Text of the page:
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Ctrip.com (Nasdaq: CTRP ) is becoming a shell of what it used to be.
Shares of China's leading travel website operator are trading near two-year lows after delivering another disappointing quarterly report.
Net revenue growth continues to decelerate, climbing a mere 18% to $147.1 million.
Oh, and that's the good news.
Gross margin, net margin, and earnings all actually declined during the period. It's not just that higher-margin hotel bookings aren't growing as quickly as the rest of Ctrip's business. The fallen dot-com darling isn't making the most of cyberspace. The Internet is supposed to make it easy to create a scalable model. Unfortunately, all three of the operating expense line items -- product development costs, general and administrative fees, and sales and marketing expenses -- have rise by 43% to 46% over the past year. Your bottom line isn't going to grow if expenses are growing more than twice as fast as revenue.
The bottom line for Ctrip is that earnings slipped 16% to $0.27 a share.
At least one analyst -- Brean Murray -- has already downgraded the shares, even though they're rapidly approaching lows last seen in the summer of 2009. After asking the company a few questions during last night's conference call about the company's recent couponing and group-buying initiatives, Brean Murray's Long Lin apparently didn't like what he heard. Brean Murray's new sell rating comes with a depressing $19 price target.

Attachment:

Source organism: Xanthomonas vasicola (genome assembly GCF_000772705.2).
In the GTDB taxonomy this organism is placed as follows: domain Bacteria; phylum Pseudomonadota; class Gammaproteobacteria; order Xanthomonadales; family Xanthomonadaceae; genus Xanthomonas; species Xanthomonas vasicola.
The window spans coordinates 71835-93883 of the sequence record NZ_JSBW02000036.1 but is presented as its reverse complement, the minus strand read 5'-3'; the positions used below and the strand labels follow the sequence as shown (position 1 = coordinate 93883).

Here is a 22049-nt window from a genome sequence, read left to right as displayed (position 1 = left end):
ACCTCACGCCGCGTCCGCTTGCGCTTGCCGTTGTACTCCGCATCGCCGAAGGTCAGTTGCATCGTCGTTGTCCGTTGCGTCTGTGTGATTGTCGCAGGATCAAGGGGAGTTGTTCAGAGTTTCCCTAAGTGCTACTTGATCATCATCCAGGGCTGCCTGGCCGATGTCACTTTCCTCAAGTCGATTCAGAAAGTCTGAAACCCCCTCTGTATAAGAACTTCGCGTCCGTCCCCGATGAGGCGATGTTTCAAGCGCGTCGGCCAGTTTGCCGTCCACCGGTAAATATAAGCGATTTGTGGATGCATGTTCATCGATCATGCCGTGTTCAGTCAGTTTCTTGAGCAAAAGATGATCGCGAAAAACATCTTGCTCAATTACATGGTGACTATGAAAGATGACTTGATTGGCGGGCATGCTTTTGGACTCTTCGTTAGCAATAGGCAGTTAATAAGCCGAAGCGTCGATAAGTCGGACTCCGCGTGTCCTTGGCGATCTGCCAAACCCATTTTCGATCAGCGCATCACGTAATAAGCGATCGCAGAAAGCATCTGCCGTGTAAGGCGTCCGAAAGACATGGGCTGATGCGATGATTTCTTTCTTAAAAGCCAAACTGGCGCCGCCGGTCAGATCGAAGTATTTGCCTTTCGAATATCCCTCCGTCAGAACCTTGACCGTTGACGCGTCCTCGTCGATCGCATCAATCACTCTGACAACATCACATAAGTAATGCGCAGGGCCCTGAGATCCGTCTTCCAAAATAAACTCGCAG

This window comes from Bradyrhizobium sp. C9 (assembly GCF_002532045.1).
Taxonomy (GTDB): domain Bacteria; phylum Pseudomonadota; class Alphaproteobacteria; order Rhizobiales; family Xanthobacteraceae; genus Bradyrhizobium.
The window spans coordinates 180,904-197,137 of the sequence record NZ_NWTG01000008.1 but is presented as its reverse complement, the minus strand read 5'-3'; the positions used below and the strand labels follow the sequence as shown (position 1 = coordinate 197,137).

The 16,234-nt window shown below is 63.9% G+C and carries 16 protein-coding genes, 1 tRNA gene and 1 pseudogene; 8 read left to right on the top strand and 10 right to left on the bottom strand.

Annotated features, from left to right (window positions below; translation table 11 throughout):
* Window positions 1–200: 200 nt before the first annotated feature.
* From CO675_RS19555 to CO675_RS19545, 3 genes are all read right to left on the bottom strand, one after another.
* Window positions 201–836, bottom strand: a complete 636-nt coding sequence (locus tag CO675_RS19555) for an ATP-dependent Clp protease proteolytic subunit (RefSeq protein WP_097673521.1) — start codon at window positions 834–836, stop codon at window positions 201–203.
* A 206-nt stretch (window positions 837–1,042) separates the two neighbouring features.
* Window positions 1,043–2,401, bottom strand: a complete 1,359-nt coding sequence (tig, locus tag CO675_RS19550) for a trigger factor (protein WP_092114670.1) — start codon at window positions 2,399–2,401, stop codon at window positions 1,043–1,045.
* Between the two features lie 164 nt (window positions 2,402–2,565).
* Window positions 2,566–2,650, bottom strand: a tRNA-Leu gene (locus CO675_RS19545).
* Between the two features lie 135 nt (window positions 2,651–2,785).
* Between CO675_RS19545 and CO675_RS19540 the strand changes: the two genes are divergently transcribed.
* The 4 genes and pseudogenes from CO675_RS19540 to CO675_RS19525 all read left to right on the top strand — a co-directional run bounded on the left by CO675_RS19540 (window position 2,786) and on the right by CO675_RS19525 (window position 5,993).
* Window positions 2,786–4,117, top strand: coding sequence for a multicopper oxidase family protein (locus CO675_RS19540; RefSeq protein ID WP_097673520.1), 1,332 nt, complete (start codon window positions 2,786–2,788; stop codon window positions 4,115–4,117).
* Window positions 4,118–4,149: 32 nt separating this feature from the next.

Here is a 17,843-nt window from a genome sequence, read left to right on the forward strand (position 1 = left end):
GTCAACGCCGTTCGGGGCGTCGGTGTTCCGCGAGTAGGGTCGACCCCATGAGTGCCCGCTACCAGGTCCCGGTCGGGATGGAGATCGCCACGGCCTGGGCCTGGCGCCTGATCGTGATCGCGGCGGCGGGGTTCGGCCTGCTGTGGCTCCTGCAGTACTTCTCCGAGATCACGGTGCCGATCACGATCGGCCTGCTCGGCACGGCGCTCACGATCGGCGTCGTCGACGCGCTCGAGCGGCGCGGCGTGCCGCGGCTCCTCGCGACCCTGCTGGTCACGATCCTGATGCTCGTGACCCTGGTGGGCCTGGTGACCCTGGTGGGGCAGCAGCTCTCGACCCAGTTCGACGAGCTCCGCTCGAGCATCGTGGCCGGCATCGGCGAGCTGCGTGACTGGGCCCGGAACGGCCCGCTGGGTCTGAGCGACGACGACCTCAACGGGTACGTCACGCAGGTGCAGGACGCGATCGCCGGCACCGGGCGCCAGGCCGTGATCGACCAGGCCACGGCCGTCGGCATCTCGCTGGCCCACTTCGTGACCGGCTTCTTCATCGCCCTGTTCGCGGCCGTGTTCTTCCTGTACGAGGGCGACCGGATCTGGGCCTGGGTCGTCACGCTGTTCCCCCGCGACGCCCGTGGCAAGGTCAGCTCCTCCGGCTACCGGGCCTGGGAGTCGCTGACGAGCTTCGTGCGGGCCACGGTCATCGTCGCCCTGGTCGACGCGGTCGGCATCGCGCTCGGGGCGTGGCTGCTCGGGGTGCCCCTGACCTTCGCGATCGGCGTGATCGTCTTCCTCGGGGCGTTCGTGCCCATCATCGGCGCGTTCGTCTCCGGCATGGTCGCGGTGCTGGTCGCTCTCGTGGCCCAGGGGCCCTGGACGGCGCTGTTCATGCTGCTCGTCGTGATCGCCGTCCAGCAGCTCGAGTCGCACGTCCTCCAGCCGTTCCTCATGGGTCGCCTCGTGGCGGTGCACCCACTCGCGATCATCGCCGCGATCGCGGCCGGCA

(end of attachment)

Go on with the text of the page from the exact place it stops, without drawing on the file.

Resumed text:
Ctrip's guidance for the current quarter calls for net revenue to inch 15% to 20% higher, matching its earlier outlook for the fourth quarter. Until the second half of last year, Ctrip was routinely conservative in its guidance. It issued targets that were laughably easy for it to topple three months later. Well, as we can see from the portal hitting the tarmac smack dab in the middle of its top-line guidance this time, there's no reason to expect anything other than a repeat performance next time around.
China was supposed to be the hot market for travel growth. As the country's middle class widened and companies prospered, the demand for leisure and business travel should have skyrocketed. Well, there are faster-growing entities elsewhere. India's MakeMyTrip (Nasdaq: MMYT ) saw its revenue after service costs climb 37% during the same three months -- and soar 53% on a constant-currency basis.
Closer to home, priceline.com (Nasdaq: PCLN ) doesn't post its results until next week, but analysts are banking on a 32% uptick in revenue. Travel deals publisher Travelzoo (Nasdaq: TZOO ) came through with a 23% gain on the top line. Unlike Ctrip chomping away at its margins like Pacman, Travelzoo's net income actually skyrocketed 70% during the period.
Ctrip used to be the class act of travel portals, but now it may not even be good enough to fly coach.
Travelzoo hasn't been a winner. I recommended it to Rule Breakers newsletter subscribers several issues ago, but now it's time to discover the next rule-breaking multibagger. It's a free report. Want it? Get it.